2.45 pm

The Government have a bit of form on this. The date of publication of the White Paper setting out the broad basis of structural change—omitting some detail, as we know—and the 25 January deadline for the submission of bids strangled the consultation process. Indeed, the strangulation continues in the government amendments. Amendments Nos. 27 and 29 have, I fear, provoked great anxiety among councils. The effect of the amendments seems to be that the Government will assign to themselves the right not to consult the public—in effect, they give the Government the means to make the decision on whatever grounds of consultation they might choose. I reiterate that the Bill and the Government’s handling of it are in stark contrast to the message that the Government are sending out that they take into account the views of communities and seek to empower them through their proposals.

We have received representations from a number of parties going through what is becoming a messy restructuring process. As the Minister knows, there is already a judicial review on consultation. I have no doubt that that will be heard before Report, so we will have the benefit of it after the Recess. One party told me that the consultation process so far has been nothing more than talking to 44 citizens—

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presumably, some sort of residents’ panel—75 interviews and a negative market research exercise. I am astonished that with these deep objections to the consultation procedures the Government are apparently seeking further to restrict communication between the Executive and the electorate. The electorate need to be involved in those decisions. This matters to them. After all, they are the people who are affected by any change to local government and it is paramount that they should be consulted properly.

Baroness Andrews: I am grateful to Members of the Committee for addressing their amendments in the way that they have. I want to take them through the argument for the government amendments, Amendments Nos. 27 and 29, and address the various amendments tabled alongside them.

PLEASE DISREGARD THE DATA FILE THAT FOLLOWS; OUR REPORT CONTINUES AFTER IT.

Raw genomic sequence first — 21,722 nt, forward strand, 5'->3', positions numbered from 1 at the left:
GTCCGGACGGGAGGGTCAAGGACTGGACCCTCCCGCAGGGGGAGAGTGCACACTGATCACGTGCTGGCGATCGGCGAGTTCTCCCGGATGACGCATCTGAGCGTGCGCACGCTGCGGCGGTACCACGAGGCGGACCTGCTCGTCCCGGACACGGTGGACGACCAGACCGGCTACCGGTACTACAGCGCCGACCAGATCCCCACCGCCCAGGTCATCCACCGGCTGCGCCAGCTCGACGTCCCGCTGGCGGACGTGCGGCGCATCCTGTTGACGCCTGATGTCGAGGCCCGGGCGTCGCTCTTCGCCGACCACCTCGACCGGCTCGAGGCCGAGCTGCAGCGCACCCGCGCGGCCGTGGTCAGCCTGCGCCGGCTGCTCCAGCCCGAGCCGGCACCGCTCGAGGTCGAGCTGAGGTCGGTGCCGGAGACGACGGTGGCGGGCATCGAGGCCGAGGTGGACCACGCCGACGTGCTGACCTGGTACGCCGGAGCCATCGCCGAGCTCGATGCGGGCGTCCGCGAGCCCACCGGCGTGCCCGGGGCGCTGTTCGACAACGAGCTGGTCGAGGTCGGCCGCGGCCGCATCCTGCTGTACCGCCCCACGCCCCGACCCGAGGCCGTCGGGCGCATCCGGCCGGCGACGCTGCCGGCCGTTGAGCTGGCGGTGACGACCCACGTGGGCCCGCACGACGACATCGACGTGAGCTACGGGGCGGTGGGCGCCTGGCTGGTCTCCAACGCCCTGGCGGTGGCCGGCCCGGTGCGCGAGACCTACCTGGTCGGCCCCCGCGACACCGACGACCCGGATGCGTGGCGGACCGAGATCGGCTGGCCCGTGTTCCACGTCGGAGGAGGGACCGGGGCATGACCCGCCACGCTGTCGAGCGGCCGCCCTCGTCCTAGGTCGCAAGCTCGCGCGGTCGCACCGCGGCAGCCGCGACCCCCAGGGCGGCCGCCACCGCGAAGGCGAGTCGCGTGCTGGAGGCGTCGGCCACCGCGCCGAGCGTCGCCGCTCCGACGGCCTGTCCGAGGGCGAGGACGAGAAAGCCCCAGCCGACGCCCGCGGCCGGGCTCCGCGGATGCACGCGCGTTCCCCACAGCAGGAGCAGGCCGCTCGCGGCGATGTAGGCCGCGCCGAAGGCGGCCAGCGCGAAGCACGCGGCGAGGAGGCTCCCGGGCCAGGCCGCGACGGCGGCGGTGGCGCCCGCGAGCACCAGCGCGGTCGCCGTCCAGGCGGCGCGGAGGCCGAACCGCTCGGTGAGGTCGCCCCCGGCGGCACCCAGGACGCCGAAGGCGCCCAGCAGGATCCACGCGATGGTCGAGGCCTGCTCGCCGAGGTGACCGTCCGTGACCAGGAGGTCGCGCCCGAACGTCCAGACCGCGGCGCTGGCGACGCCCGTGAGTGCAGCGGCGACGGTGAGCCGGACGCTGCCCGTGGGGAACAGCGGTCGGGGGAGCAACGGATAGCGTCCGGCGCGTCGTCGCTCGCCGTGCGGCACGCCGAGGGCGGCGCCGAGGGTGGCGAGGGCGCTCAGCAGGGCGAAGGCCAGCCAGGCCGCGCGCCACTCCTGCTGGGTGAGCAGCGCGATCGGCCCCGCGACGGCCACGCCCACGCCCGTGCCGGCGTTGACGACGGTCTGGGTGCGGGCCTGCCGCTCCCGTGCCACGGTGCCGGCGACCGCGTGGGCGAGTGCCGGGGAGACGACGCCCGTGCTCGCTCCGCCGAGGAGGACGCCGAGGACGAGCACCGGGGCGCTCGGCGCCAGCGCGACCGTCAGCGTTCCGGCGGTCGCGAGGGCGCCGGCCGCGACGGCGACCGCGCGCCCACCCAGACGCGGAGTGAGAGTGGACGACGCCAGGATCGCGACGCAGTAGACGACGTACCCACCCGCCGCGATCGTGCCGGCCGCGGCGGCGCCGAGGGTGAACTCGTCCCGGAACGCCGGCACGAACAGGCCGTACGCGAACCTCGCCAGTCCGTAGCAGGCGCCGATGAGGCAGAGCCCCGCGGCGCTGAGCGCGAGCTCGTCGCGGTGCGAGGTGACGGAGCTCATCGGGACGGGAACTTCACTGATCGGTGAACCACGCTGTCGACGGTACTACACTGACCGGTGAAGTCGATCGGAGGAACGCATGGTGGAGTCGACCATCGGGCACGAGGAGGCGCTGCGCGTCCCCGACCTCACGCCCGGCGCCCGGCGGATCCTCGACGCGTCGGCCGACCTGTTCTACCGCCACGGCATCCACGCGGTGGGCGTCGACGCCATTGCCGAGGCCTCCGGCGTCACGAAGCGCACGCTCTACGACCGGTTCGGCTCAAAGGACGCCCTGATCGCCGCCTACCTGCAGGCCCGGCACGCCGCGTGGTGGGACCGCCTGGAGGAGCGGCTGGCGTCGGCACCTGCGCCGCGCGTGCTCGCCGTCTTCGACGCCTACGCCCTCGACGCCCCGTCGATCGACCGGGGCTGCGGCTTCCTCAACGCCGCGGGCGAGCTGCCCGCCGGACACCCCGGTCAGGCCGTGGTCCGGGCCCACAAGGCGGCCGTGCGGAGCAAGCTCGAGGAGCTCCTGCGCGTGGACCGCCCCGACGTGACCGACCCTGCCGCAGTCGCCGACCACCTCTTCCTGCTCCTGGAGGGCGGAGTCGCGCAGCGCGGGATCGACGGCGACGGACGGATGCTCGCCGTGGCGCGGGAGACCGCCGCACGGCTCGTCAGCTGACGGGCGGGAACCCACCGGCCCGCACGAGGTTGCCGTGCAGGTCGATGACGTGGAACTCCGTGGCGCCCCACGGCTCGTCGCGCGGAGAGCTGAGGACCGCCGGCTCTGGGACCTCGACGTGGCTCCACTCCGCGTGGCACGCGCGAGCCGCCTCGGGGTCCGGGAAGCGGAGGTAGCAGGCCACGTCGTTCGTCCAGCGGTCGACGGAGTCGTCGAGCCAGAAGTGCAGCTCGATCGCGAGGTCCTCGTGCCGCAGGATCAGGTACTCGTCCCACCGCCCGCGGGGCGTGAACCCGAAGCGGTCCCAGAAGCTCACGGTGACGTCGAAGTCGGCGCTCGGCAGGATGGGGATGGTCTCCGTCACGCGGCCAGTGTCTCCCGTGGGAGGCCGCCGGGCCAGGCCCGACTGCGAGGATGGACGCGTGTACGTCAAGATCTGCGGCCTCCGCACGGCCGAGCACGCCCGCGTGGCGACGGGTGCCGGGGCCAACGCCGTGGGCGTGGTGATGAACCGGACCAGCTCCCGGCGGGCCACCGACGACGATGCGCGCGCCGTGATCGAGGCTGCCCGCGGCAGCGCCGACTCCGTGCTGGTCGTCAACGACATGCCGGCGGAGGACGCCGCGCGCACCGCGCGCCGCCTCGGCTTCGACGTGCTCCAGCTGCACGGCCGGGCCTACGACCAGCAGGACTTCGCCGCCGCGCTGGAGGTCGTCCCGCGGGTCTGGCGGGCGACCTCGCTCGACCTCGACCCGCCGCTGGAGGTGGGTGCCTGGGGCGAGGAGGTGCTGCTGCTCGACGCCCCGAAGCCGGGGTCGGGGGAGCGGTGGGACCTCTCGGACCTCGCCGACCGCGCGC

The whole group of amendments deals in various ways with processes of consultation. I am certainly happy to respond to the noble Baroness, Lady Hamwee, by clarifying our intention in our amendments, which will not restrict consultation in any perverse way, but which will align the consultation processes of the Bill and the invitation. Amendments Nos. 27 and 29 are intended to ensure that the Secretary of State is required to consult those whose views she needs to know to fulfil her role in the restructuring process, but does not duplicate the extensive public consultations that councils themselves will be carrying out.

Amendments Nos. 16, 28, 28A, 30, 31 and 52, which have been tabled by opposition Members of the Committee, are also intended to develop in more detail the consultation requirement. Amendment No. 20A would allow a council when responding to an invitation to make a proposal reflecting consultation with its electorate, as the noble Baroness said. Finally, Amendment No. 25 would modify the period for representations to be made about a unitary proposal which the Boundary Committee has made as an alternative to the proposal put forward by a local authority.

I fully understand the motives that inspire the amendments, and I hope I can persuade the Committee that they are more than met by the restructuring processes that we are establishing. In brief, we are bringing our amendments forward to ensure that the Bill and the process which we have followed throughout the invitation to local authorities to come forward with plans for restructuring are fully aligned with each other and with the principles of devolution itself.

The amendment would replace the words in Clause 7(3)(b) with,

The significance of the change is, quite simply, to correct the drafting—I have to hold my hands up to that need—so that the clause does not mean that the Secretary of State herself is required to impose a form of central general consultation on local areas, at a later stage of deliberation, above and beyond that which has already been undertaken earlier in the process, rightly, by the local authorities concerned. The proposed changes are consistent with the

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intention and the process of restructuring by invitation, which has been welcomed by local authorities.

Amendments Nos. 28 and 30 seek to restore the detail of the consultation requirement. They both use the same wording as in the present text of the Bill, which is inappropriate and redundant, because in any administrative process the Secretary of State must necessarily have regard to representations made to her by any person, whether or not she has consulted that person.